Mild resistance training using light hand weights is a good form of exercise for women living with incontinence.

“Exercising is great for the heart.” “Getting a move on can improve the muscles.” “Physical activity can do wonders for bones.”

“It’s one of those taboo topics that’s often not really spoken about. But it does happen in the gym and we embrace anyone to come on in, because you can exercise around incontinence issues,” Carissa Evans, an exercise physiologist at Fernwood Fitness, says.

While plucking up the courage to talk about your condition and symptoms can be daunting at first, it’s important to be as honest as possible so trainers can provide the best exercises for your individual circumstances. Exercise can be tailored for individual needs so every woman can make the most of her fitness journey, without worsening her incontinence.

“Us trainers need to be aware of health issues when we’re training our clients, just to make things as comfortable as possible for them,” Evans says.

While high-impact activities such as running, skipping and jumping can accelerate heart rate and are often discussed as great exercises for over-60s, they’re also likely to increase the risk of leakage and usually won’t be recommended to women experiencing incontinence. Similarly, deep squats or activities that require people to hold their breath place downward pressure on the bladder and are therefore unsuitable for women with this condition.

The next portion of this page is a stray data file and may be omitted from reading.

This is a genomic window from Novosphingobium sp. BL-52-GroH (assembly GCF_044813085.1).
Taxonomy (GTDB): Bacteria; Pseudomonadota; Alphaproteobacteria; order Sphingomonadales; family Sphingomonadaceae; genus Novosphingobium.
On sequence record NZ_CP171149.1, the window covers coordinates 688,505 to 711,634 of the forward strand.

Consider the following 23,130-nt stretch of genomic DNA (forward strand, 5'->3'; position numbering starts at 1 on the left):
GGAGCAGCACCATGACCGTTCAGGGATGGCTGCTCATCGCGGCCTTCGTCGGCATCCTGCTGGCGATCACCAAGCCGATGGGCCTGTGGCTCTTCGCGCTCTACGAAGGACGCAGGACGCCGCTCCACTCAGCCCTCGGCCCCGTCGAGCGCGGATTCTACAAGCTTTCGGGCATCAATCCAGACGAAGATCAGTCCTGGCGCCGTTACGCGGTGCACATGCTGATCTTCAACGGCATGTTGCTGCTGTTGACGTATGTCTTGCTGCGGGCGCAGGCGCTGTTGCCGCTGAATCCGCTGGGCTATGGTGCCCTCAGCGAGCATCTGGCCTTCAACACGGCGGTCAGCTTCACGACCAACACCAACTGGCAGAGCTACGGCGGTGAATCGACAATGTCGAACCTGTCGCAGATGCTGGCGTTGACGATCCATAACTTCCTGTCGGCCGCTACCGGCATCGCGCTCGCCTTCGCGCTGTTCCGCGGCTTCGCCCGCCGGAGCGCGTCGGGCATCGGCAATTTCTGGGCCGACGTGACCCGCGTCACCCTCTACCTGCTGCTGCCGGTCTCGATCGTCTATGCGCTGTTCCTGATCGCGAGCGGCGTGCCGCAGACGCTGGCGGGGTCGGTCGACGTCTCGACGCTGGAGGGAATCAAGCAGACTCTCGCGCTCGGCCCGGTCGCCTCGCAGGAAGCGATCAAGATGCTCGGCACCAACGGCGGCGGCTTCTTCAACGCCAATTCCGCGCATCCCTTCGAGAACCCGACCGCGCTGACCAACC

“If you’re doing lots of crunches, lots of deep squats, that can actually make incontinence worse. They will definitely be something to avoid,” Evans says. “Make sure that you’re keeping the resistance training to an appropriate level, so you’re not really straining, not really holding your breath and not really exerting that downwards pressure, which any trainer should be able to help you with.”

Opting for one-on-one personal training is a great option for women who want to exercise but aren’t sure where to start. A personal trainer can tailor exercises for individuals to create an easy-going and non-judgemental environment. A trainer will also normalise the condition so you can feel confident working out. They may also recommend exercises, such as pelvic floor exercises, to complete at home.

Women can generally strengthen their pelvic floor muscles by imagining they’re holding the flow of urine or holding in wind and trying to squeeze, which pulls up and holds the muscles in that area.

“A lot of women start to see very fantastic results within four to six weeks,” Evans says of pelvic floor exercises. “But not all women do, which is important to remember.”

Furthermore, personal trainers can often identify a factor increasing leakage and target that to prevent it.

“If you’re overweight, weight loss can actually help reduce the stress on the bladder,” Evans says. “I’ve had ladies come in and simply do weight loss. They’ve actually seen a decrease in their incontinence issues.”

Fitness experts like the ones at Fernwood Fitness can also offer advice on the types of gym equipment that are best for women experiencing bladder leakage.